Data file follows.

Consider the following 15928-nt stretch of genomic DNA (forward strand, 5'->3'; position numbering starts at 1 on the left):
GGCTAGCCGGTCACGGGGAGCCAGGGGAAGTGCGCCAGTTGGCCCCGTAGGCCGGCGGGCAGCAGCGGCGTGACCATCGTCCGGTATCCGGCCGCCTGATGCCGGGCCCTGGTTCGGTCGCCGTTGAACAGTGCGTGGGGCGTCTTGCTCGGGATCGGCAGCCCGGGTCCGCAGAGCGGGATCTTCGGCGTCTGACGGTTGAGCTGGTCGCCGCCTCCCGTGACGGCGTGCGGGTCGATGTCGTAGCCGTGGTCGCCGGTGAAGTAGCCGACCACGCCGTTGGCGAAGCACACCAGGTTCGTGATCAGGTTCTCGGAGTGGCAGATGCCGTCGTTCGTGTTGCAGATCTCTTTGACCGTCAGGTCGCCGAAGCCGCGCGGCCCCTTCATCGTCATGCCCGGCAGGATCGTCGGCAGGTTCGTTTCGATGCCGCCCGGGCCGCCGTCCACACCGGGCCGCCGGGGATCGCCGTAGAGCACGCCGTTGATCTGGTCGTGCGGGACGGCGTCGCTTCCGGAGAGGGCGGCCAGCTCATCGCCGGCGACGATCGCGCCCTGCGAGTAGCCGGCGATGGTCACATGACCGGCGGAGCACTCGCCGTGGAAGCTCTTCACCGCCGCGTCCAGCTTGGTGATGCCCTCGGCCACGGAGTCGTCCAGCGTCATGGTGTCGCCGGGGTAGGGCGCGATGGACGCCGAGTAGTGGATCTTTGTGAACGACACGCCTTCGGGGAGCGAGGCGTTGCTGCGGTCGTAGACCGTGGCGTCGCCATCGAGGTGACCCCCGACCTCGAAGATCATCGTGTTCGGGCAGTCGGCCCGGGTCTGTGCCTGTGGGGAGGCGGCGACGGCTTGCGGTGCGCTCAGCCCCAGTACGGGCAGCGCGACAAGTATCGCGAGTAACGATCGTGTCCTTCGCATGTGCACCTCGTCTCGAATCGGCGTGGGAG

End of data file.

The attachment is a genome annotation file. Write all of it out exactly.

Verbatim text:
Consider the following 15928-nt stretch of genomic DNA (forward strand, 5'->3'; position numbering starts at 1 on the left):
GGCTAGCCGGTCACGGGGAGCCAGGGGAAGTGCGCCAGTTGGCCCCGTAGGCCGGCGGGCAGCAGCGGCGTGACCATCGTCCGGTATCCGGCCGCCTGATGCCGGGCCCTGGTTCGGTCGCCGTTGAACAGTGCGTGGGGCGTCTTGCTCGGGATCGGCAGCCCGGGTCCGCAGAGCGGGATCTTCGGCGTCTGACGGTTGAGCTGGTCGCCGCCTCCCGTGACGGCGTGCGGGTCGATGTCGTAGCCGTGGTCGCCGGTGAAGTAGCCGACCACGCCGTTGGCGAAGCACACCAGGTTCGTGATCAGGTTCTCGGAGTGGCAGATGCCGTCGTTCGTGTTGCAGATCTCTTTGACCGTCAGGTCGCCGAAGCCGCGCGGCCCCTTCATCGTCATGCCCGGCAGGATCGTCGGCAGGTTCGTTTCGATGCCGCCCGGGCCGCCGTCCACACCGGGCCGCCGGGGATCGCCGTAGAGCACGCCGTTGATCTGGTCGTGCGGGACGGCGTCGCTTCCGGAGAGGGCGGCCAGCTCATCGCCGGCGACGATCGCGCCCTGCGAGTAGCCGGCGATGGTCACATGACCGGCGGAGCACTCGCCGTGGAAGCTCTTCACCGCCGCGTCCAGCTTGGTGATGCCCTCGGCCACGGAGTCGTCCAGCGTCATGGTGTCGCCGGGGTAGGGCGCGATGGACGCCGAGTAGTGGATCTTTGTGAACGACACGCCTTCGGGGAGCGAGGCGTTGCTGCGGTCGTAGACCGTGGCGTCGCCATCGAGGTGACCCCCGACCTCGAAGATCATCGTGTTCGGGCAGTCGGCCCGGGTCTGTGCCTGTGGGGAGGCGGCGACGGCTTGCGGTGCGCTCAGCCCCAGTACGGGCAGCGCGACAAGTATCGCGAGTAACGATCGTGTCCTTCGCATGTGCACCTCGTCTCGAATCGGCGTGGGAG